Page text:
August 2015

We must punish those who willfully infringe patents -- unless the infringer's losing patent invalidity defense is a "close call"

Marvell dodged a bullet in the case of Carnegie Mellon University v. Marvell Technology Group, Ltd. (Fed. Cir. Aug. 4, 2015). The jury and district court had found that Marvell willfully infringed certain Carnegie Mellon (CM) patents, and the judge slapped Marvell with enhanced damages (under 35 U.S.C. § 284) equal to 23 percent of the reasonable royalty award, or $287 million. On appeal, the Federal Circuit reversed the award, finding as a matter of law that Marvell had an "objectively reasonable" invalidity defense to infringement.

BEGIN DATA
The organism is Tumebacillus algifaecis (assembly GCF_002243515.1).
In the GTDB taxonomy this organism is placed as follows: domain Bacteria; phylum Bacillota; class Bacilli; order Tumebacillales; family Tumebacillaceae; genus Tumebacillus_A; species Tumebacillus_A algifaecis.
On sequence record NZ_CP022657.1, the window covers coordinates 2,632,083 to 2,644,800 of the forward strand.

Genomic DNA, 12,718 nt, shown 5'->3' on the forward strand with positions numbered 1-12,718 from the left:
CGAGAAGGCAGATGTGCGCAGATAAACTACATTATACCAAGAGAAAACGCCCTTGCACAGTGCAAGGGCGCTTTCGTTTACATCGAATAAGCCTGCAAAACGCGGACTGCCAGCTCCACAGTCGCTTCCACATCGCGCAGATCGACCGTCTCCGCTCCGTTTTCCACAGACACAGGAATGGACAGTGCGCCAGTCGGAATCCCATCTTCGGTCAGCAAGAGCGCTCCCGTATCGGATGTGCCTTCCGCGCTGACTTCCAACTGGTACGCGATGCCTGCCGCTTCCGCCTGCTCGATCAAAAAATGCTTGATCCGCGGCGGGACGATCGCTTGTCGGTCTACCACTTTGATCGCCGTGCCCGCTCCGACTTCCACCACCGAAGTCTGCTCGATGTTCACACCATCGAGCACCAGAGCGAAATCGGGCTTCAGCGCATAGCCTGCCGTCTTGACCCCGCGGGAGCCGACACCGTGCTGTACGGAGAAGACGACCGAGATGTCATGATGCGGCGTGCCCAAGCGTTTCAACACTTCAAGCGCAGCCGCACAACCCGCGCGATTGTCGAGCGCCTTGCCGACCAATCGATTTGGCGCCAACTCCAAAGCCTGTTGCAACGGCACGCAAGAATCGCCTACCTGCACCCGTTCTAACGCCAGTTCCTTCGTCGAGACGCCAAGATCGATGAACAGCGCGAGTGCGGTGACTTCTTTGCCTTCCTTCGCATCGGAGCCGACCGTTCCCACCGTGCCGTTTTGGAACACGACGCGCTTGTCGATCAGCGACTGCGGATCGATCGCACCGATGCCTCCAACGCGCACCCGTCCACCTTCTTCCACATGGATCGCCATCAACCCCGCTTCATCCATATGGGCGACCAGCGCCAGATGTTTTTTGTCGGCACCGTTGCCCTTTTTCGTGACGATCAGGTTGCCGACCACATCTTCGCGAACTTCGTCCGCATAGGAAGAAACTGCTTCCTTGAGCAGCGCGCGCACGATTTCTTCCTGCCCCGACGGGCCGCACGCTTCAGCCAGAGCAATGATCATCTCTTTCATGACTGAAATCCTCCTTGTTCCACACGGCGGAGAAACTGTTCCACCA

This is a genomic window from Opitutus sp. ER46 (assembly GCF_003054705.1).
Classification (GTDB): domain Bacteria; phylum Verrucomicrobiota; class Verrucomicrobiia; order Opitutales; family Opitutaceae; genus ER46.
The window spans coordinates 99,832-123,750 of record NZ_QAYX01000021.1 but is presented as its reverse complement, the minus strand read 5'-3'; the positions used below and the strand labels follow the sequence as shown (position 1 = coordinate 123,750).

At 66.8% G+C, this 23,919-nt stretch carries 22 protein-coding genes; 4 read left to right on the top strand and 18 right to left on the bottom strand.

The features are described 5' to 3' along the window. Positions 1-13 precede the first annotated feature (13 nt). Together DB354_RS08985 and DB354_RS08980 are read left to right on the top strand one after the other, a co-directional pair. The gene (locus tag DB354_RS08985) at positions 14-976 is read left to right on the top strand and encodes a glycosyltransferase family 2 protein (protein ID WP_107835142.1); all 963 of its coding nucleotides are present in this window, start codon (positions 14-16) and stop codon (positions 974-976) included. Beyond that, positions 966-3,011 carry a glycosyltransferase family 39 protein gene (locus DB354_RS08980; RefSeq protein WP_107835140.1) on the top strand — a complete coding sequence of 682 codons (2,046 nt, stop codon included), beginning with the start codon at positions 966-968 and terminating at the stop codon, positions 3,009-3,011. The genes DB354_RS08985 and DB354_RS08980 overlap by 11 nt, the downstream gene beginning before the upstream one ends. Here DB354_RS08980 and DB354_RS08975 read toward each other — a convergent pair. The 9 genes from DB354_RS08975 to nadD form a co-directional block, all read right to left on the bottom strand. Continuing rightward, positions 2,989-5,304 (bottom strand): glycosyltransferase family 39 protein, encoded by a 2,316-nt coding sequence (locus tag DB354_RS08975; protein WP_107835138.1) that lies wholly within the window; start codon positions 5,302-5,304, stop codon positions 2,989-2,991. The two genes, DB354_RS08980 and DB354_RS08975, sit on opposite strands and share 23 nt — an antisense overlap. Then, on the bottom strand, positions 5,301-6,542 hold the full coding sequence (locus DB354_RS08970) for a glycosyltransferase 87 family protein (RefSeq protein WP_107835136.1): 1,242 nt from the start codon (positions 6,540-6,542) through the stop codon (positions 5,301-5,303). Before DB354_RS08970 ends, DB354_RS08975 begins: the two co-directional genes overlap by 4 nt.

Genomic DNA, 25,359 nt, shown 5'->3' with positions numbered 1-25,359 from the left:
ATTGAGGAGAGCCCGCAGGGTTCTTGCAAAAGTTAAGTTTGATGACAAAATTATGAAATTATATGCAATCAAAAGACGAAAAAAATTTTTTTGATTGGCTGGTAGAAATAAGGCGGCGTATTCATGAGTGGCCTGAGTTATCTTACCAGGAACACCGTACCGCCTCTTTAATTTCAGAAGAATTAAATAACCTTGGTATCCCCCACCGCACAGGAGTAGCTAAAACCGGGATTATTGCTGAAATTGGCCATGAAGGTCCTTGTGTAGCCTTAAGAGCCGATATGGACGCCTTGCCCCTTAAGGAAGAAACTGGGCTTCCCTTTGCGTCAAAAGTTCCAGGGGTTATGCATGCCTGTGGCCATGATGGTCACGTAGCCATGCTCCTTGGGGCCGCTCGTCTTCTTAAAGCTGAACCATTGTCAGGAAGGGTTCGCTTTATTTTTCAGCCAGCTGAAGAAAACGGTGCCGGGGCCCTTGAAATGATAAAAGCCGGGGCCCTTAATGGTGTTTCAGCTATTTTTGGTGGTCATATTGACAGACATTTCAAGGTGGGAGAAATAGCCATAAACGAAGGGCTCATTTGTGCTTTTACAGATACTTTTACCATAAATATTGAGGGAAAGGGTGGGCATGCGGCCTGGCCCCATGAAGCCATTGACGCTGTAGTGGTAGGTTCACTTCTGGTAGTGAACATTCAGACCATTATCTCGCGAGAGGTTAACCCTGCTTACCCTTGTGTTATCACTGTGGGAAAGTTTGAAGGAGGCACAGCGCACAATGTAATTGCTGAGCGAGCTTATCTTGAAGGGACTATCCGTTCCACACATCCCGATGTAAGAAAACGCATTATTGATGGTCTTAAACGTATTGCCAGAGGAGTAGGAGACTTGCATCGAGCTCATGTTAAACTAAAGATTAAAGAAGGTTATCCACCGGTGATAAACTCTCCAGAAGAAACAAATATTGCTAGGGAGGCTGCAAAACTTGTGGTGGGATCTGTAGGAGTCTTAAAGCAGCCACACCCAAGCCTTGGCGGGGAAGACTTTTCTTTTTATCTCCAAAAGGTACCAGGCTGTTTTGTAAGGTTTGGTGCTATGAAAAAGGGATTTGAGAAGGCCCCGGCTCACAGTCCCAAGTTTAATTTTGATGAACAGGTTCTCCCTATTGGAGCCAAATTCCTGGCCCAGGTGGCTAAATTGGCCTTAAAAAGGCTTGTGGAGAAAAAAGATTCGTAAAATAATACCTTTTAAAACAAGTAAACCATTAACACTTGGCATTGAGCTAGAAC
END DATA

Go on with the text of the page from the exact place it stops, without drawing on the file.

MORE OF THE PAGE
The evidence of Marvell's intentional duplication of the methods and systems claimed in the Carnegie Mellon patents was striking. Marvell's engineers used the name of one of the CM inventors as the basis for internal code names for the product development project in which Marvell replicated the patented CM methods. What saved Marvell was its invalidity defense.

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